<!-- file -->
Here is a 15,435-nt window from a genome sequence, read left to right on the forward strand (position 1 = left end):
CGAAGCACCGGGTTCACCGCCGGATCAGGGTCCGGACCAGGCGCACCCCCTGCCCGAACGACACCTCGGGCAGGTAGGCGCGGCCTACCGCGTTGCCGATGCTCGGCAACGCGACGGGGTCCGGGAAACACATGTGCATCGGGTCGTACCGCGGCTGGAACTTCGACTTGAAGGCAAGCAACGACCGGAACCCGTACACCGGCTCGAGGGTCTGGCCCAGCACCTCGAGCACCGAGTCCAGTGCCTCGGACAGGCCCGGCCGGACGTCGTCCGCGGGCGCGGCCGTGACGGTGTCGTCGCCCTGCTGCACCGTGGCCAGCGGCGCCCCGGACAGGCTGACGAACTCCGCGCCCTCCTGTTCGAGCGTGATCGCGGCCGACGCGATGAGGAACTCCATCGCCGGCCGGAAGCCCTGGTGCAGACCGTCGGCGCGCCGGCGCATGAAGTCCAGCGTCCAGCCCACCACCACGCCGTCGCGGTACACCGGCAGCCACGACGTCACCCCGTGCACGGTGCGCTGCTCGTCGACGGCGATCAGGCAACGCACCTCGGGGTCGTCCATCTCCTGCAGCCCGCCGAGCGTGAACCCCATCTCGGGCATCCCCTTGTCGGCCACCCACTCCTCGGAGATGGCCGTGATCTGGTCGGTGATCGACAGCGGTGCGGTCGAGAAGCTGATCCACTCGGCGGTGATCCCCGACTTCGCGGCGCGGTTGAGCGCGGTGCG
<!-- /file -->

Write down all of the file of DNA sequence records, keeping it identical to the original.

Here is a 15,435-nt window from a genome sequence, read left to right on the forward strand (position 1 = left end):
CGAAGCACCGGGTTCACCGCCGGATCAGGGTCCGGACCAGGCGCACCCCCTGCCCGAACGACACCTCGGGCAGGTAGGCGCGGCCTACCGCGTTGCCGATGCTCGGCAACGCGACGGGGTCCGGGAAACACATGTGCATCGGGTCGTACCGCGGCTGGAACTTCGACTTGAAGGCAAGCAACGACCGGAACCCGTACACCGGCTCGAGGGTCTGGCCCAGCACCTCGAGCACCGAGTCCAGTGCCTCGGACAGGCCCGGCCGGACGTCGTCCGCGGGCGCGGCCGTGACGGTGTCGTCGCCCTGCTGCACCGTGGCCAGCGGCGCCCCGGACAGGCTGACGAACTCCGCGCCCTCCTGTTCGAGCGTGATCGCGGCCGACGCGATGAGGAACTCCATCGCCGGCCGGAAGCCCTGGTGCAGACCGTCGGCGCGCCGGCGCATGAAGTCCAGCGTCCAGCCCACCACCACGCCGTCGCGGTACACCGGCAGCCACGACGTCACCCCGTGCACGGTGCGCTGCTCGTCGACGGCGATCAGGCAACGCACCTCGGGGTCGTCCATCTCCTGCAGCCCGCCGAGCGTGAACCCCATCTCGGGCATCCCCTTGTCGGCCACCCACTCCTCGGAGATGGCCGTGATCTGGTCGGTGATCGACAGCGGTGCGGTCGAGAAGCTGATCCACTCGGCGGTGATCCCCGACTTCGCGGCGCGGTTGAGCGCGGTGCG